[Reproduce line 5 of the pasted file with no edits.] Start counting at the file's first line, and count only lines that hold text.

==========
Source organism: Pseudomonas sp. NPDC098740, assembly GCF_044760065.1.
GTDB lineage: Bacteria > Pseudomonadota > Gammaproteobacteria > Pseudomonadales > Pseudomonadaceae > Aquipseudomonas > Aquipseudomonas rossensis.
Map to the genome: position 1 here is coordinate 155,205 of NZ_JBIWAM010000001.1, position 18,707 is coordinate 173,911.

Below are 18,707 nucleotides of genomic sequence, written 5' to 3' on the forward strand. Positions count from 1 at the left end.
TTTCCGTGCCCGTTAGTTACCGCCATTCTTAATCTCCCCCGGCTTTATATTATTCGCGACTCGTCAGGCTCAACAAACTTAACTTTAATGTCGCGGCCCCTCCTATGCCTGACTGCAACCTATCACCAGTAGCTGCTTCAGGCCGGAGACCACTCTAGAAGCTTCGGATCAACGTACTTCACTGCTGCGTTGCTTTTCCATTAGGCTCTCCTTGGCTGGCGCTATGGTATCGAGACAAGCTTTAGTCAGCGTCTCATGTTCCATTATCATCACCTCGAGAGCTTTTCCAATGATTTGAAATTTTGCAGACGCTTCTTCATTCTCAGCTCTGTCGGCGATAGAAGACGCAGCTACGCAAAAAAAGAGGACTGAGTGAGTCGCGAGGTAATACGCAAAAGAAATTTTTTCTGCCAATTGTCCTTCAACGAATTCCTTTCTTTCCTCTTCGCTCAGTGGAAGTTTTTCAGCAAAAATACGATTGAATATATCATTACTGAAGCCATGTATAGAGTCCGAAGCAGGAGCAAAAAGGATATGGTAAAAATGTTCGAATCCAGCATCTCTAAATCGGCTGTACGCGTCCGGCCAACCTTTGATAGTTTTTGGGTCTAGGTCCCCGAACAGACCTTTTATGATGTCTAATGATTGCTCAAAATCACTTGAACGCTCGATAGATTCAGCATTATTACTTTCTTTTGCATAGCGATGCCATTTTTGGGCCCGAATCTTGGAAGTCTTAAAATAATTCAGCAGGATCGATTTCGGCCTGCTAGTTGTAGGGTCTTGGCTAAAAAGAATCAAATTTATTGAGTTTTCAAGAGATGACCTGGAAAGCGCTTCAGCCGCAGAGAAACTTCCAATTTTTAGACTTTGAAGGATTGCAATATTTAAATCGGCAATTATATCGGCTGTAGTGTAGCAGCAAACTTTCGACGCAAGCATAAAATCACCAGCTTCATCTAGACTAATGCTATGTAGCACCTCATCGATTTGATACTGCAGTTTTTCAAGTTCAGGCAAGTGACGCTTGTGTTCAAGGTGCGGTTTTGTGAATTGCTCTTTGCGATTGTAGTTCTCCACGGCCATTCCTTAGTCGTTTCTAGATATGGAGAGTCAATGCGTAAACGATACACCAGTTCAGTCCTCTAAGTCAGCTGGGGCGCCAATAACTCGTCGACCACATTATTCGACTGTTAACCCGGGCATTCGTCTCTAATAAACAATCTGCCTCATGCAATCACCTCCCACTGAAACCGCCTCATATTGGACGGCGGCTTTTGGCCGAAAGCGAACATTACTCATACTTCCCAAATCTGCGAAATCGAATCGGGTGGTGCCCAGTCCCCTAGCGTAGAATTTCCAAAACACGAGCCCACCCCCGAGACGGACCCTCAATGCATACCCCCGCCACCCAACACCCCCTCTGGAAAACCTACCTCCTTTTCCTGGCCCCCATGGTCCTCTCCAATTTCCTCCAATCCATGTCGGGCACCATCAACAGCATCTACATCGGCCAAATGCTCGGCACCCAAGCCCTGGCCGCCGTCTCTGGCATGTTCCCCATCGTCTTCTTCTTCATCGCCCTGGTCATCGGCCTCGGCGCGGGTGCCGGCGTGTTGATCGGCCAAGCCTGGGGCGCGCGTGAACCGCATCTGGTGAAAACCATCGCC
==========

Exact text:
TTTCCGTGCCCGTTAGTTACCGCCATTCTTAATCTCCCCCGGCTTTATATTATTCGCGACTCGTCAGGCTCAACAAACTTAACTTTAATGTCGCGGCCCCTCCTATGCCTGACTGCAACCTATCACCAGTAGCTGCTTCAGGCCGGAGACCACTCTAGAAGCTTCGGATCAACGTACTTCACTGCTGCGTTGCTTTTCCATTAGGCTCTCCTTGGCTGGCGCTATGGTATCGAGACAAGCTTTAGTCAGCGTCTCATGTTCCATTATCATCACCTCGAGAGCTTTTCCAATGATTTGAAATTTTGCAGACGCTTCTTCATTCTCAGCTCTGTCGGCGATAGAAGACGCAGCTACGCAAAAAAAGAGGACTGAGTGAGTCGCGAGGTAATACGCAAAAGAAATTTTTTCTGCCAATTGTCCTTCAACGAATTCCTTTCTTTCCTCTTCGCTCAGTGGAAGTTTTTCAGCAAAAATACGATTGAATATATCATTACTGAAGCCATGTATAGAGTCCGAAGCAGGAGCAAAAAGGATATGGTAAAAATGTTCGAATCCAGCATCTCTAAATCGGCTGTACGCGTCCGGCCAACCTTTGATAGTTTTTGGGTCTAGGTCCCCGAACAGACCTTTTATGATGTCTAATGATTGCTCAAAATCACTTGAACGCTCGATAGATTCAGCATTATTACTTTCTTTTGCATAGCGATGCCATTTTTGGGCCCGAATCTTGGAAGTCTTAAAATAATTCAGCAGGATCGATTTCGGCCTGCTAGTTGTAGGGTCTTGGCTAAAAAGAATCAAATTTATTGAGTTTTCAAGAGATGACCTGGAAAGCGCTTCAGCCGCAGAGAAACTTCCAATTTTTAGACTTTGAAGGATTGCAATATTTAAATCGGCAATTATATCGGCTGTAGTGTAGCAGCAAACTTTCGACGCAAGCATAAAATCACCAGCTTCATCTAGACTAATGCTATGTAGCACCTCATCGATTTGATACTGCAGTTTTTCAAGTTCAGGCAAGTGACGCTTGTGTTCAAGGTGCGGTTTTGTGAATTGCTCTTTGCGATTGTAGTTCTCCACGGCCATTCCTTAGTCGTTTCTAGATATGGAGAGTCAATGCGTAAACGATACACCAGTTCAGTCCTCTAAGTCAGCTGGGGCGCCAATAACTCGTCGACCACATTATTCGACTGTTAACCCGGGCATTCGTCTCTAATAAACAATCTGCCTCATGCAATCACCTCCCACTGAAACCGCCTCATATTGGACGGCGGCTTTTGGCCGAAAGCGAACATTACTCATACTTCCCAAATCTGCGAAATCGAATCGGGTGGTGCCCAGTCCCCTAGCGTAGAATTTCCAAAACACGAGCCCACCCCCGAGACGGACCCTCAATGCATACCCCCGCCACCCAACACCCCCTCTGGAAAACCTACCTCCTTTTCCTGGCCCCCATGGTCCTCTCCAATTTCCTCCAATCCATGTCGGGCACCATCAACAGCATCTACATCGGCCAAATGCTCGGCACCCAAGCCCTGGCCGCCGTCTCTGGCATGTTCCCCATCGTCTTCTTCTTCATCGCCCTGGTCATCGGCCTCGGCGCGGGTGCCGGCGTGTTGATCGGCCAAGCCTGGGGCGCGCGTGAACCGCATCTGGTGAAAACCATCGCC